How Your Air Conditioning System Works


Air conditioning systems are commonplace these days owing to their large scale adoption by residential and commercial users. Ever since their invention on 17 July 1902 by Willis Carrier, air conditioning systems have penetrated a huge market of people who wish to keep their space comfortable and livable.

However, have you ever wondered how does air conditioning systems work? Not many users care to know. But it’s always good to know the mechanics behind an appliance that’s so widely used in both homes and commercial spaces. Let’s get to know the process in more depth here:

The cooling process of an air conditioning system

It’s a known fact that a modern HVAC system performs heating and cooling functions. Simply put, an air conditioning system is essentially a part of central heating, ventilation, and cooling (HVAC) system. Its basic function is to circulate cool air within your space by following a mechanism of drawing in heat energy from outside and transferring it inside. The cool air is passed through the ductwork within the HVAC system.

The air conditioning unit of an HVAC system makes use of chemicals called refrigerants that transform gas into liquid and quickly back into gas. There’s a thermostat, which is placed on the wall in your space, monitors and controls the indoor temperature. These chemicals draw in unwanted heat and humidity from your interior space and transfer it to the air outside through the air ducts.

How it works

An air conditioning unit is made of three essential parts: the compressor, the condenser, and the evaporator. The compressor and the condenser of the unit are located on the exterior part of the air conditioning system. The evaporator is placed inside the house.

The refrigerant of your air conditioning system reaches the compressor outside in the form of low-pressure gas. The gas is squeezed by the compressor and there is a rise in the temperature—a process that packs the molecules closer to each other. The closer these molecules come, the higher the temperature and energy.

The compressor then sends the compressed refrigerant gas to the condenser coil, a place where the gas turns into liquid. The refrigerant then moves back into your space and enters the evaporator. Here, the liquid evaporates and the indoor coil cools down. There’s a large fan in your air conditioning system that blows the indoor air over the cold evaporator. This is where the indoor heat is absorbed by the refrigerant.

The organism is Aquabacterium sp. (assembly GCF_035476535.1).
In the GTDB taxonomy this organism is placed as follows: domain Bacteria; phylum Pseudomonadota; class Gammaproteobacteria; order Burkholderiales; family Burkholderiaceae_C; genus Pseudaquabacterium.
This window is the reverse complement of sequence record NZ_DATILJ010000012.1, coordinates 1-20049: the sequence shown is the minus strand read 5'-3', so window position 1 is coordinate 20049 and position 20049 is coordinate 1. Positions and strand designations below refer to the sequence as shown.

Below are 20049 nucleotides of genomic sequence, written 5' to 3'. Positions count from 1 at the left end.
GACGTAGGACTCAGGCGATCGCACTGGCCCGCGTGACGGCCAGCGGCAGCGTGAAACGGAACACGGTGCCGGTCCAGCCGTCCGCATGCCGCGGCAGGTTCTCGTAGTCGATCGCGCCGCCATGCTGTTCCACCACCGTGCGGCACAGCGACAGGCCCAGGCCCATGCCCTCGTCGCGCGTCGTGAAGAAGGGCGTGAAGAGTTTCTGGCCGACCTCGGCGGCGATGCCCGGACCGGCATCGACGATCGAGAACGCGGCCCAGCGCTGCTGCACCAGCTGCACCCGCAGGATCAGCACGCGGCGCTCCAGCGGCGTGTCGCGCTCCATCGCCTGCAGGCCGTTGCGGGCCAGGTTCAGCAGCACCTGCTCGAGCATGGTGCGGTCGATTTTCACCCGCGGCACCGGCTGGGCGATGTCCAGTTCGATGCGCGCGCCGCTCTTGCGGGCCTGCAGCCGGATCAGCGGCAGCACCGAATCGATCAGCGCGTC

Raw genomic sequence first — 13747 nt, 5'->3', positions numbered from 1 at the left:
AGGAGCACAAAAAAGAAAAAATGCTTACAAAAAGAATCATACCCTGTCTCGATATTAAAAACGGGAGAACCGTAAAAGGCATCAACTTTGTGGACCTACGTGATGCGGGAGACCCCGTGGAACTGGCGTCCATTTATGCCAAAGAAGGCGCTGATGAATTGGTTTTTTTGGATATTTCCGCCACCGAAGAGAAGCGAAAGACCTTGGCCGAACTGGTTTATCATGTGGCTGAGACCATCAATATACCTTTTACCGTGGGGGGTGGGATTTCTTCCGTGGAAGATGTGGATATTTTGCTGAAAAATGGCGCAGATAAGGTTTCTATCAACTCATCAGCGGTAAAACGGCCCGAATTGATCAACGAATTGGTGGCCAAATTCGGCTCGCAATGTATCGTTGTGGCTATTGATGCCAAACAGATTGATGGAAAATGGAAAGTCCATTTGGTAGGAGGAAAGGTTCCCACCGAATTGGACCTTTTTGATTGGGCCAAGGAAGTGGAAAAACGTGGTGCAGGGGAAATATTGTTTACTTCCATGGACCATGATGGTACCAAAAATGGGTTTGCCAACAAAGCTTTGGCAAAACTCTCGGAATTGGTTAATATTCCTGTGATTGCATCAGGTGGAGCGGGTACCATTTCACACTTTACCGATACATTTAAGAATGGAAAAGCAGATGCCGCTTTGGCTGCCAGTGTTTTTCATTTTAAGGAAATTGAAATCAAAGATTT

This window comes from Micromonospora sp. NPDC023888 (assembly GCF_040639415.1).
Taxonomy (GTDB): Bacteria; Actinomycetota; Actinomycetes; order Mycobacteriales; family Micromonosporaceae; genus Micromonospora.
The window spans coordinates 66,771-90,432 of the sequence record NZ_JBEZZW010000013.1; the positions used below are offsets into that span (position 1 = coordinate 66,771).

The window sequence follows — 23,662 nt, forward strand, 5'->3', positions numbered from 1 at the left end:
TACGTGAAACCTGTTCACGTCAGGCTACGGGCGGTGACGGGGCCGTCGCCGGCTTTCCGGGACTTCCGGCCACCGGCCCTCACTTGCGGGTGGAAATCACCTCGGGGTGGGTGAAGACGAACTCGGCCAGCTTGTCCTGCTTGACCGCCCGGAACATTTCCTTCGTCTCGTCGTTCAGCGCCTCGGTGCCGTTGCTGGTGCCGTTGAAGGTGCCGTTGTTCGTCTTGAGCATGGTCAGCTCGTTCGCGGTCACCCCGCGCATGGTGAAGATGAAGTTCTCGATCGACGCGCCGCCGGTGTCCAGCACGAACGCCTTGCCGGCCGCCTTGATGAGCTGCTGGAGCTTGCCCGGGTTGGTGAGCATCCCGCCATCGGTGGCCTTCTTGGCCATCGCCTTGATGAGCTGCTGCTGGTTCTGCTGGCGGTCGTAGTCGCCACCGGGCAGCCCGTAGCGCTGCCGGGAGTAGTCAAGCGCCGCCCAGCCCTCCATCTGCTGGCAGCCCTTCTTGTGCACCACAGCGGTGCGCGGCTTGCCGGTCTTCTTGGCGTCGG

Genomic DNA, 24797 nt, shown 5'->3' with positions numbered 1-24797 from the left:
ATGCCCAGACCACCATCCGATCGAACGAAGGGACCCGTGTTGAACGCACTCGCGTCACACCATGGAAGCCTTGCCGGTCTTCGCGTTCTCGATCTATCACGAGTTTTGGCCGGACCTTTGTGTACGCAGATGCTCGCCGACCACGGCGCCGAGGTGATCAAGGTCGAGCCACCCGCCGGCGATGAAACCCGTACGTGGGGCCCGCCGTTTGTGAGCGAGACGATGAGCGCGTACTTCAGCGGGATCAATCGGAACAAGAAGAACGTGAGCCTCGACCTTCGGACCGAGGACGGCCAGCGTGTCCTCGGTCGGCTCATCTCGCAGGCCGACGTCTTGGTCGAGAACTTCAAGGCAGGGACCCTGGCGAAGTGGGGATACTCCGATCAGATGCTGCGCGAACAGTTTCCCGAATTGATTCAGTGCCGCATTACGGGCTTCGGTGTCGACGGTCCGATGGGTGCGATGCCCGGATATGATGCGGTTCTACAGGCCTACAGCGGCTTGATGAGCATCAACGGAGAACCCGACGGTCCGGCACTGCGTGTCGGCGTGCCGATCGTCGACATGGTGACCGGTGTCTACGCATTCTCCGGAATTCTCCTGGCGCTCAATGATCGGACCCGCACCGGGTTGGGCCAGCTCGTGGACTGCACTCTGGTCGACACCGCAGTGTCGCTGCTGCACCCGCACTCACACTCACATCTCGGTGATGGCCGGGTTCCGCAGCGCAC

The cool air circulates throughout your living space, while the heated and evaporated gas goes back into the system’s compressor. All the heat is released into your outside air as the gaseous refrigerant converts back to liquid state. The system sucks air into the air ducts via a vent. The gas is cooled in the evaporator using this air by removing the heat from it. The air ducts then blow the cool air back into your space.

The cycle of drawing in hot air and release cool air goes on till your space reaches the desired temperature. When the thermostat of your air conditioning system senses that the temperature inside is at the set level, it turns off the system. When the air inside your room starts to heat up again, the thermostat switches the AC system back on until the desired temperature is reached again.

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Types of air conditioning systems

Since indoor living spaces are now available in a variety of sizes and shapes—from the tiny havens to 25,000-square foot estates—air conditioning systems also come in different configurations and styles. All make a modest attempt to match the comfort needs of occupants.

In the marketplace, you may typically find three types of air conditioning systems: packaged AC, split-system AC, and ductless AC. Each of these air conditioning systems has its own applications, but their underlying function remains the same – to make your interior space cool. The kind of air conditioning system that suits you the best will depend mainly on your geographical location, the size of your physical space, and how you wish to use it.

All in all

Irrespective of the type of air conditioning system you buy for your home or office space, knowing the technical aspects and processes will always put you at an advantage. When you are armed with this knowledge, you will be able to make a better choice while investing in an HVAC system. Moreover, you will be able to negotiate better with AC repair service providers whenever any component of your HVAC system goes out of kilter.